Linux developers now prefer noncommercial versions of Linux, according to Evans Data Corp.'s spring 2005 release of its biannual Linux Development Survey. As recently as six months ago, purchased and free Linux were in a virtual tie, but now approximately 34 percent of developers prefer noncommercial versions of Linux and approximately 28 percent prefer a commercial version. As recently as 2003, the preference for a commercial version of Linux was double that of noncommercial Linux.

    Higher Learning
    According to a report by IT analysis firm Info-Tech, 34 percent of IT managers at small and mid-size educational institutions plan to invest in intrusion detection systems within three years. The report also found that voice over Internet Protocol (VoIP) is the top emerging technology priority for the education sector, with 47 percent of education IT decision-makers planning to implement a VoIP network within three years.

    To Chat or Not to Chat
    About 12.5 billion instant messages are sent every day across the globe, mostly on public networks, according to the Radicati Group. The market research firm estimates the number of IM accounts worldwide is 867 million, which is projected to jump to 1.2 billion in four years.

    IT to the Rescue
    Technology cut building processing time 20 percent to 80 percent, according to a report funded by the Institute for Building Technology and Safety. Jurisdictions used IT to save thousands of dollars, and drastically improved data sharing, disaster planning and security, the organization said. The institute also reported that of the 101 jurisdictions that responded:

  • 55 use IT to improve their overall relationship with other jurisdictions and clients.
  • 38 apply IT to share critical data with other agencies.
  • 37 use IT to offer services.
  • 30 use IT to respond to and recover from natural and man-made disasters.
  • 31 said they don't use IT because they lack funding or the time to review how it may be useful.

    Scientists around the world have sought to design small, inexpensive and disposable kits called biochips, to test people's urine for a variety of diseases. But no one has been able to make a similarly small and inexpensive power source for the biochips to eliminate the need for lithium batteries or external power sources..

    A team of researchers at Singapore's Institute of Bioengineering and Nanotechnology solved the problem by using the substance being tested -- urine -- to power the batteries in the biochips.

    The team soaked a piece of paper in copper chloride and then inserted it between strips of magnesium and copper, then laminated the credit card-sized unit. When a drop of urine is added to the copper chloride paper, a chemical reaction takes place and produces electricity, which is then harnessed by the battery. A few drops generate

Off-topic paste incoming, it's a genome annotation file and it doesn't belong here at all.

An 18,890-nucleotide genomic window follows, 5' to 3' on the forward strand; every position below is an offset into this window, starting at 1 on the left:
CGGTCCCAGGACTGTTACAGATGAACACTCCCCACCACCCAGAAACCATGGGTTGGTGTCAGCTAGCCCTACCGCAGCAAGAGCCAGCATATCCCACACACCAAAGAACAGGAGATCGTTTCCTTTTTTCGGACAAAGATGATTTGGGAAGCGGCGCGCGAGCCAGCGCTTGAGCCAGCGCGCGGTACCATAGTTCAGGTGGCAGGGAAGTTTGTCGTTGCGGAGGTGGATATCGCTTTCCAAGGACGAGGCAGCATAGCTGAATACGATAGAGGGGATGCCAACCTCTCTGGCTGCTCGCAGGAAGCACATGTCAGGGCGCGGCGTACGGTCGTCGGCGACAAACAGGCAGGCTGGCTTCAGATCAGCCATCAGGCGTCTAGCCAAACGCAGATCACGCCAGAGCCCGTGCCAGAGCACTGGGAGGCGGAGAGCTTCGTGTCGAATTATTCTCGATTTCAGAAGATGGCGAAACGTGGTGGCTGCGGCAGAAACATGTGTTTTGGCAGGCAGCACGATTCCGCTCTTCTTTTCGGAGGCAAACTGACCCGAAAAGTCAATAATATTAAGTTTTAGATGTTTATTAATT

• about 1.5 volts, the same as a AA battery. The researchers also suggested the technology could be used in an emergency to power a cell phone. --

    VoIP Gains Ground
    Residential voice over Internet Protocol (VoIP) telephone subscribers in the United States shot from 150,000 at the end of 2003 to more than 2 million in March 2005.

    Preliminary findings from TeleGeography's latest research show that total U.S. subscribers should exceed 4.1 million by the end of 2005, generating more than $1 billion in gross revenues for the year.

    Vonage, which entered the market early but does not own a communications network, is the largest provider of home VoIP service. Cable companies are close on the heels of Vonage because they possess a huge installed base of broadband customers through connectivity to millions of homes.

    TeleGeography predicts that by the end of 2005, Cablevision, Comcast and Time Warner Cable together will have 2 million subscribers, nearly half of the total residential VoIP market.

    Online Journals
    Only about 9 percent of Internet users say they've created a Weblog, according to the Pew Internet and American Life Project, which tracked the percentage of U.S. Internet users who read blogs from 2003 to 2005.

  • March 2003 -- 11 percent
  • February 2004 -- 17 percent
  • November 2004 -- 27 percent
  • March 2005 -- 25 percent

    Security Breach
    Approximately 45 percent of IT decision-makers said they could lose their jobs over Internet security breaches that result in lost or stolen intellectual property, according to Websense's 2005 Stress of Security Survey, which also reported that 65 percent of IT decision-makers said spyware caused security problems for their companies in the past year.

    Lost Productivity
    Internet misuse in the workplace costs American corporations more than $178 billion annually in lost productivity, according to Websense. That translates into a loss of more than $5,000 per employee per year.

    Additionally, according to Websense, more than 68 million U.S. employees currently access the Web at work.
    Shane Peterson Associate Editor